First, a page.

Remember I told you about navadanya in Mumbai as a place to get good information and to see if you can connect to to their farmers?  This is Vandana Shiva the founder, she talks about the spirituality behind farming. The other farmer is Jaspal Singh. The filmmakers of this film, on the importance of building good soil, told me he is a successful organic farmer from the Punjab. I like his opinion about how if we fertilize food with excess nitrogen, it could alter our cognition. This might not be a visible health affect to the eyes, but can only be understood by observing how a child intellectually develops as one example, or how a human being intellectually develops as he grows. Foods do play a role in aiding our ability to learn better.

Navadanya
No-10, Mayfair Housing Society, Oberoi-Raviraj Complex, Off Andheri Link Road, Vastu Ln, Shastri Nagar, Andheri West, Mumbai
+91 22 6679 0081

symphonyofthesoil.com/learn- … tag/india/


#266

Hello Jasmine,

  Thanks for the reply.

  Yes there are numerous challenges that I will have to face (and even facing now) to make this a success. But now that I have made up my mind and see my life the way I want to I wont stop for anything. Yes a mentor, a support would be required, and I am looking for someone of that sort. Also I am trying to contact as many gurus on Farmnest and as many people like me in Mumbai who are looking for a similar life. I am really really grateful to Cowherd and Murli who are guiding my path. I am even planning to visit Savejis farm in Umargaon. Also want to attend a course with Subhash Palekarji. These visits will help me acquire knowledge and gain confidence in me.
    I have gone through this thread and have really been inspired the way Cowherd Sir thinks and writes. Also people like you who spare their valuable time to reply back. I am really grateful to u and everyone on Farmnest who are helping build by dream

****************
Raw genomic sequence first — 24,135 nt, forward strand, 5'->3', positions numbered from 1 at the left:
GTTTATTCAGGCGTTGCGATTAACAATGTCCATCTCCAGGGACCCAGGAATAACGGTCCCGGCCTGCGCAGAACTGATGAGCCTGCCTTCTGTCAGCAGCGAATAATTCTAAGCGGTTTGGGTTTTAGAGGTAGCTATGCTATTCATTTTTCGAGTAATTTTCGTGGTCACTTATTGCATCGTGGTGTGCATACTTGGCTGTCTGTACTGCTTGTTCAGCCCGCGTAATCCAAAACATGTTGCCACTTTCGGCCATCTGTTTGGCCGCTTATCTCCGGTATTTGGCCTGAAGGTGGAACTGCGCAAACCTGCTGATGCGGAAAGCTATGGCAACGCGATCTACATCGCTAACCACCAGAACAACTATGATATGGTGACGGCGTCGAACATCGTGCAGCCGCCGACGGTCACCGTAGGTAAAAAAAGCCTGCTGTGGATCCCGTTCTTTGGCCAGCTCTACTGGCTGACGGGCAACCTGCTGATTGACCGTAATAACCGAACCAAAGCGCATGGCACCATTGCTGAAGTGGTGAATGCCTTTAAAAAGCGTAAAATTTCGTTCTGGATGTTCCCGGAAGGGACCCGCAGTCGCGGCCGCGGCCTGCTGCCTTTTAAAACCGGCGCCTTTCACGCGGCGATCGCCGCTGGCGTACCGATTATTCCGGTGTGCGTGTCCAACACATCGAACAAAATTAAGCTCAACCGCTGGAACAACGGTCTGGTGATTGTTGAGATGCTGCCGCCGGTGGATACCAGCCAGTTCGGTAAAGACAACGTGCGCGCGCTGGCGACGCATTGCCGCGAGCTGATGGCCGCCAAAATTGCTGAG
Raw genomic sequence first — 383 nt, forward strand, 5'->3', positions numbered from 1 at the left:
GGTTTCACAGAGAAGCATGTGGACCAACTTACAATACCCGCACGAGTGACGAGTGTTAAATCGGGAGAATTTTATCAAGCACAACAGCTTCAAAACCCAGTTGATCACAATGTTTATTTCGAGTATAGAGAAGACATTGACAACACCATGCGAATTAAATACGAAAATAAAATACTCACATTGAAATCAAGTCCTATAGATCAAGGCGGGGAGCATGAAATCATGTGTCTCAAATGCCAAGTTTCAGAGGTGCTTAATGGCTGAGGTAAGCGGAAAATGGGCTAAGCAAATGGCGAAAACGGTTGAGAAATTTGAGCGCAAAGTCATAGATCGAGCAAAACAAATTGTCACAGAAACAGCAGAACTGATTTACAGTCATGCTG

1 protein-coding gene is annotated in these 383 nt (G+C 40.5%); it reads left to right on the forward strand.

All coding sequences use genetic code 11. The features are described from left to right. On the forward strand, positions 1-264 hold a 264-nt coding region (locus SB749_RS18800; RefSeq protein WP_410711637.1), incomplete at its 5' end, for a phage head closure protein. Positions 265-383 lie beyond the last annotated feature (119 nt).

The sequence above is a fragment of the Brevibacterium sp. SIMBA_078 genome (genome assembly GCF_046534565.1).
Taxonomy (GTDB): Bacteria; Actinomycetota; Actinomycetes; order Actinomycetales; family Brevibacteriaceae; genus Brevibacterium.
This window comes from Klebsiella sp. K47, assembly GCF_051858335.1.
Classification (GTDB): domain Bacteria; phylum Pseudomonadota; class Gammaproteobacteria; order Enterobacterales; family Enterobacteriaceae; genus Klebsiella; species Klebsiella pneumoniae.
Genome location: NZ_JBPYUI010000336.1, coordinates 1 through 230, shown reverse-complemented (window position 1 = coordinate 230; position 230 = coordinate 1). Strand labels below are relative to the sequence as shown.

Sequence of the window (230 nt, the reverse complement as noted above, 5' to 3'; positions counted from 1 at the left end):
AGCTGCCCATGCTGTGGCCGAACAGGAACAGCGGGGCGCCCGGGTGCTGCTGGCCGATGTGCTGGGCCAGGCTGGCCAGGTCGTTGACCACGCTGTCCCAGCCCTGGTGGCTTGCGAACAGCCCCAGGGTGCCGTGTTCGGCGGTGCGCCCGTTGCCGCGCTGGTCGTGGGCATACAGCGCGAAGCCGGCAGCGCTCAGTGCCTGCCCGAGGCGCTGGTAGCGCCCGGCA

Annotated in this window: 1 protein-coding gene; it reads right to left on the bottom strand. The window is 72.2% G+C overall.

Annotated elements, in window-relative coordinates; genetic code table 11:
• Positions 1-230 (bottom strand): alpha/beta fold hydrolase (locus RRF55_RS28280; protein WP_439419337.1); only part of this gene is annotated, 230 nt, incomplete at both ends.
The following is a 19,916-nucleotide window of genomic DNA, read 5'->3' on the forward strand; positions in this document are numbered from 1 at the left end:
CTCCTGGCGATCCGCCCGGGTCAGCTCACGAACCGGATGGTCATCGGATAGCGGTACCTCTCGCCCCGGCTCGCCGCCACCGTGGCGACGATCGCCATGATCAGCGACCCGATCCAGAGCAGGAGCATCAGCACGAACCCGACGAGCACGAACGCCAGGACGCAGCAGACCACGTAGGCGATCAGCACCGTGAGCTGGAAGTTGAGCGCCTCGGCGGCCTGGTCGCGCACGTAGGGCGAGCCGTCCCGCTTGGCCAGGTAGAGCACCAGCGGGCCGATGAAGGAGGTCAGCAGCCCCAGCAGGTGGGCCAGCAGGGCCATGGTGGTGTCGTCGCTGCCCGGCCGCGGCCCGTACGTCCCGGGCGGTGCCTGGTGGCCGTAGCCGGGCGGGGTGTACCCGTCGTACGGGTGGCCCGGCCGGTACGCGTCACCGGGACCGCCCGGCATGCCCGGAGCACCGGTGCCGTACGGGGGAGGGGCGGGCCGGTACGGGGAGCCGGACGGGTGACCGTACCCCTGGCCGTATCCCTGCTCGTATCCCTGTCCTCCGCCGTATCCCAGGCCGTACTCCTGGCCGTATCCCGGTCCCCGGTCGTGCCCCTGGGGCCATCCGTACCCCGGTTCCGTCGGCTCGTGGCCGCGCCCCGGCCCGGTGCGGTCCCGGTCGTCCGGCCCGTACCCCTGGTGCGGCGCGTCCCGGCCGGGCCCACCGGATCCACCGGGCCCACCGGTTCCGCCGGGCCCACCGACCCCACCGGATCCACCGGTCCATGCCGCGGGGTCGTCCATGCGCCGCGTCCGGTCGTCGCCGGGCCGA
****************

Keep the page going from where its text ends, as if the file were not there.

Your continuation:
Thanks a ton

U can check this link where I have already written what I am planning to do
farmnest.com/forum/new-trends-in … d-guidance


#267

-I looked into Govardhan Eco village outside of Mumbai a bit more. It seems its more of a retreat for foreigners from the West, especially for heads of businesses who want to take spirituality lectures to help them run their businesses. Hence eco village has built some nice accommodations for them. A kind of corporate retreat for some. Swamis make a lot of money when they target their teachings to CEOs intentionally, because well, they have money. But call it an Eco Village, who will ever know what you are up to? Just a guess…I don’t know the real story…

Sometimes I feel there are some ingenuine people who studied how to talk the talk and walk the walk of organic or natural farming for some other questionable  motives, using idealism to trap people into something else so they can make money off of them. The way tourist traps work. So be careful of such traps.

-I would think there is a strong relationship between fertilizers and pesticides, because fertilizers might be the cause for weak plants and thus pest attacks and thus, pesticide use.

Cowherd suggested that fertilizers are the cause for insect infestations because they are causing plants to develop weak tissues. I would think excess nitrogen contributes to amino acid formation because if the excess nitrogen changes the protein content in millets, to a low quality protein, and protein is what builds human muscle tissue, then I would assume nitrogen also might play a role in building plant tissues too. Protein is also what’s responsible for building up our immunity power. Usually if a person has a health matter, they are suggested to eat a high protein diet which their immune system needs to fight viruses or bacteria. So I would assume the plants often grown commercially have weak immunity power due to how they are grown, how they are spaced due to over crowding and growing only one thing not diverse things at a time,  what seed they came from, etc. If plants are having pest issues, that already is a red flag the plant isn’t grown right by the farmer.

Cowherd observed that in his banana trees I think the ones grown without chemical fertilizers had stronger stems or trunks and less likely to break or fall over during storms which can really affect his crops given he is in the mountains I think and so plants might be planted on steep slopes so they really need strong roots to stay put. In his coffee plants he observed the suckers were stronger than the conventional coffee plants. Strong suckers I would assume means stronger rooted plants that can sustain during storms. You need strong plants to handle the weather, so if you live in an area that gets strong storms, growing naturally will be a practical choice so that you don’t loose your plants to the weather.